With only a chair, a lamp and a book to assist him, Tatsushi Amano, 54, has been providing dynamic glimpses into the hardships of postwar Hiroshima since 2009.

His performance consists of a one-man adaptation of Hisashi Inoue’s play “Chichi to Kuraseba” (“Living With Father,” aka “The Face of Jizo”), which he delivers in Japanese with projected English subtitles. Set in 1948, the play involves only two characters, Mitsue and her father, and takes place in a house in a slum on the edge of Hiroshima where the roof still leaks from damage caused by the atomic bombing.

Through a series of beautifully written conversations, “Living With Father” explores fear, loneliness and the guilt of survival inherent in an age of mass destruction.

Since first discovering the story at a bookstore in 2008, the play has been Amano’s work of passion.

“The title is what first grabbed me,” he says. “I was working as a taxi driver in Tokyo and had recently become a single father of three. I felt like a complete failure. Then here was a story of hope about someone who had truly lost everything.”

Shortly after that, Amano was contacted out of the blue by a senior member of an acting group that he had belonged to 20 years prior. This friend suggested that performing the play could be therapeutic, and so Amano began practicing lines in his taxi between fares.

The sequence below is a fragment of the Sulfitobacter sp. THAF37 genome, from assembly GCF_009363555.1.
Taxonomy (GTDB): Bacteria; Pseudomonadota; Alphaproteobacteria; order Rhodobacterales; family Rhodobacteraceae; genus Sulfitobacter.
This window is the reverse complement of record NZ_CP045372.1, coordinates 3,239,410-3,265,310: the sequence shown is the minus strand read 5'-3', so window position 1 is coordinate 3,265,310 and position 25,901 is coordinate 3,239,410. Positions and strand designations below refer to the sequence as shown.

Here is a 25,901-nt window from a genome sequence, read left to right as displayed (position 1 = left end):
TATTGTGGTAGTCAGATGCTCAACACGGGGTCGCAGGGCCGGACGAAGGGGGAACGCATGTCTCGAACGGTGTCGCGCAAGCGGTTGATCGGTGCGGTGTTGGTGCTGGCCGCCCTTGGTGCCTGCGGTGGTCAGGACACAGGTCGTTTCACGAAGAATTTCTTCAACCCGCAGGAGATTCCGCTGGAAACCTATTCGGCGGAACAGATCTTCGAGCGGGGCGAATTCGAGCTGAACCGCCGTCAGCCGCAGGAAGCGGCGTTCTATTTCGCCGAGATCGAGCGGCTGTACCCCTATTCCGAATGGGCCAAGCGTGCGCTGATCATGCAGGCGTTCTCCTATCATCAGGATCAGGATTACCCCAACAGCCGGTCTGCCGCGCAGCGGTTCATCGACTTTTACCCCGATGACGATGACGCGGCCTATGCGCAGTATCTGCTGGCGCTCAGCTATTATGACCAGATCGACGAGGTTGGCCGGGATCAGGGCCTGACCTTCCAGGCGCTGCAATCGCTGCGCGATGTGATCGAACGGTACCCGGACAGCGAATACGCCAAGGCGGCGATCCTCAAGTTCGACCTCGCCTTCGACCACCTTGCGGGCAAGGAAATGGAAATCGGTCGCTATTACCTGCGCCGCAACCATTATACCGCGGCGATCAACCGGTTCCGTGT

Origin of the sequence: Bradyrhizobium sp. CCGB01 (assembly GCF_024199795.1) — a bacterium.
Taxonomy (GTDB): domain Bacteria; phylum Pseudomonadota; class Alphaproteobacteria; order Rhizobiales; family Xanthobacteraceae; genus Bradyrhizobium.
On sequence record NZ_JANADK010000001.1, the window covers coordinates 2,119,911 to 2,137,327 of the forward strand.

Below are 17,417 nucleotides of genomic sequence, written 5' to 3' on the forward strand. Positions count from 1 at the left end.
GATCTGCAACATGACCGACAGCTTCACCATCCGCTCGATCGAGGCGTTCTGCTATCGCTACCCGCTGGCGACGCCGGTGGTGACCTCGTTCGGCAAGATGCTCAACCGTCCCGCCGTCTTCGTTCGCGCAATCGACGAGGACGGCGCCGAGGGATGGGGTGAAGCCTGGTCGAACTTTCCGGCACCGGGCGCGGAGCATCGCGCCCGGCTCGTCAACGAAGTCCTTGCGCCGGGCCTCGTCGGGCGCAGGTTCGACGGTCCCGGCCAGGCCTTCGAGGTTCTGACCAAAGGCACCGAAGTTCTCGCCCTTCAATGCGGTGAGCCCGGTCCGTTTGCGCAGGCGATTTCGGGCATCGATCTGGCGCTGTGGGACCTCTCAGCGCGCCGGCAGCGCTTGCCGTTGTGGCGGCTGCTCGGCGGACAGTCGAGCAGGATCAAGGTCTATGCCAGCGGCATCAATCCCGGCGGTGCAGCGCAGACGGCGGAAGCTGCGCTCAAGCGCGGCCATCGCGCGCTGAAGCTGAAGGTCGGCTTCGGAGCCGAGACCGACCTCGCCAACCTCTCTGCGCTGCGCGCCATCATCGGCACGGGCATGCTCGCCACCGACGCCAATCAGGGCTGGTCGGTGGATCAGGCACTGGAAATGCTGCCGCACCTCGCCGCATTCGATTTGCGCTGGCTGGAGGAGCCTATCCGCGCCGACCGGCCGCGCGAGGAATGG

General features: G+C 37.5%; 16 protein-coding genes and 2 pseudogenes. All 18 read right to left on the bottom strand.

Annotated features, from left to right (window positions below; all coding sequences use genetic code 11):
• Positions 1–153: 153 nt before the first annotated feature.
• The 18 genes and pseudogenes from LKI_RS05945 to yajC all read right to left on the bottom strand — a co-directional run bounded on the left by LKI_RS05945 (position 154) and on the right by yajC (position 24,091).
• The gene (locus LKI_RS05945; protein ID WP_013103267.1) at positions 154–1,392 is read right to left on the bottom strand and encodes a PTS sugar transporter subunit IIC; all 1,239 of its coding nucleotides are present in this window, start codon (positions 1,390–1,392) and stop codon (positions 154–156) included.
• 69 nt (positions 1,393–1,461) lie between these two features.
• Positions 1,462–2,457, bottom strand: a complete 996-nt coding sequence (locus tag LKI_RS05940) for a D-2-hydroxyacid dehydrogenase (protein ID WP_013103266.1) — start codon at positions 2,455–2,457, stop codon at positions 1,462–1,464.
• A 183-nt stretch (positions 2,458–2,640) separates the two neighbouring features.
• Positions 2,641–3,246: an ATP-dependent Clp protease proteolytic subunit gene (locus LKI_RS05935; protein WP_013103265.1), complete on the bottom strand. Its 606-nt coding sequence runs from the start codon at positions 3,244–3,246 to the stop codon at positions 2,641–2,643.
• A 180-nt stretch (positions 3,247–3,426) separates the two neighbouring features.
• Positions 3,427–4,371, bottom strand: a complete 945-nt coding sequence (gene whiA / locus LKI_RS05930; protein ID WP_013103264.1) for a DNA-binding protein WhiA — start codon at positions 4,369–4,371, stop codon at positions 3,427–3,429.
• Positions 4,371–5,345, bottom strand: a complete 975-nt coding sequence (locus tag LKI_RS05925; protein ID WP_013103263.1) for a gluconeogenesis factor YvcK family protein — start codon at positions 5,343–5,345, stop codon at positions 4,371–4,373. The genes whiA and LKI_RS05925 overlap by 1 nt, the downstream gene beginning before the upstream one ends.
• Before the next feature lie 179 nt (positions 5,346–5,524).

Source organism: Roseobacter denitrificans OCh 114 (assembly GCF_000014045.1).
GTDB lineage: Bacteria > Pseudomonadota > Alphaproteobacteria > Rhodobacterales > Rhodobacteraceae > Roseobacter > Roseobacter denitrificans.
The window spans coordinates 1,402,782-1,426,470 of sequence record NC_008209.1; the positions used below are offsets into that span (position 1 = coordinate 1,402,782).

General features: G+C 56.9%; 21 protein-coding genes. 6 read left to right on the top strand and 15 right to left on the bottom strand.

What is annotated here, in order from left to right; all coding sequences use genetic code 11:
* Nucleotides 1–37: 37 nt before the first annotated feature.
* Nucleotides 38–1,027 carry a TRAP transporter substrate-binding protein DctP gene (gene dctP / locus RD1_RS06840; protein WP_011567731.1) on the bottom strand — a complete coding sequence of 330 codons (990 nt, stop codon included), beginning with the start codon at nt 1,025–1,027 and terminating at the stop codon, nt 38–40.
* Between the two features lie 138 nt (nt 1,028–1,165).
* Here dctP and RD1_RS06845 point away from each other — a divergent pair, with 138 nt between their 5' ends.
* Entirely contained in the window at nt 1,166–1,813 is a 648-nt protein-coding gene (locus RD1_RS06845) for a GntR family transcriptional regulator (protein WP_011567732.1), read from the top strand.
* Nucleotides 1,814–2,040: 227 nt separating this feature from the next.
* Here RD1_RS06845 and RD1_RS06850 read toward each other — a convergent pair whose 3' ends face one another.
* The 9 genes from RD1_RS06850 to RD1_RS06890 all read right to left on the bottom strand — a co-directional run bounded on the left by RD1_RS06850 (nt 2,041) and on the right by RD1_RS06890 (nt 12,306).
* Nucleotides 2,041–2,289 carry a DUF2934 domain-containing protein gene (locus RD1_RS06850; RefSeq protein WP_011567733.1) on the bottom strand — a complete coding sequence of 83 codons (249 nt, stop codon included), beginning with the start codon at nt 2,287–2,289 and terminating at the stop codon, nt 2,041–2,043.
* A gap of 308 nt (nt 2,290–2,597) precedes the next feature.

“I must have looked crazy,” laughs Amano, “driving a cab through downtown Tokyo and shouting, ‘Daddy!!!’ with tears in my eyes.”

At that time he also made the set-piece that accompanies all his performances: a bent floor lamp, darkly shimmering as if coated with black rain and draped with red thread to represent fate and blood connection.

Beside this creation, Amano dexterously shifts between Mitsue and her father — whose playful and at times rapid-fire exchanges often spiral from lighthearted to heartbreaking in a few lines. Yet with Amano’s skillful delivery, it’s easy to forget that only one actor occupies the stage.

Inspired by the play, Amano moved to Hiroshima in 2016, and to date he has performed ‘Living With Father’ more than 100 times on stages and at cafes, and always without compensation. In September, Amano will team up with the Hiroshima World Friendship Center and an A-bomb storyteller for a tour of three U.S. campuses — Wesleyan University, Wilmington College and Bluffton University.

“I want younger generations who don’t know about war to see this play. I want them to understand the tragedy of nuclear weapons,” says Amano, who adds that the key to that understanding is the power of imagination.

“Let’s create a world together from nothing,” he declares before each performance. “Only through imagination can we see the unseen.”

Tatsushi Amano will perform “Living With Father” at Yamasaki-ya Cafe in Kure, Hiroshima Prefecture, on Aug. 5 (7 p.m. start), and the Hiroshima World Friendship Center in Hiroshima on Aug. 7 (1:30 p.m. start). Performances will be in Japanese with English subtitles. For more information, visit www.matsukazenokai.com.

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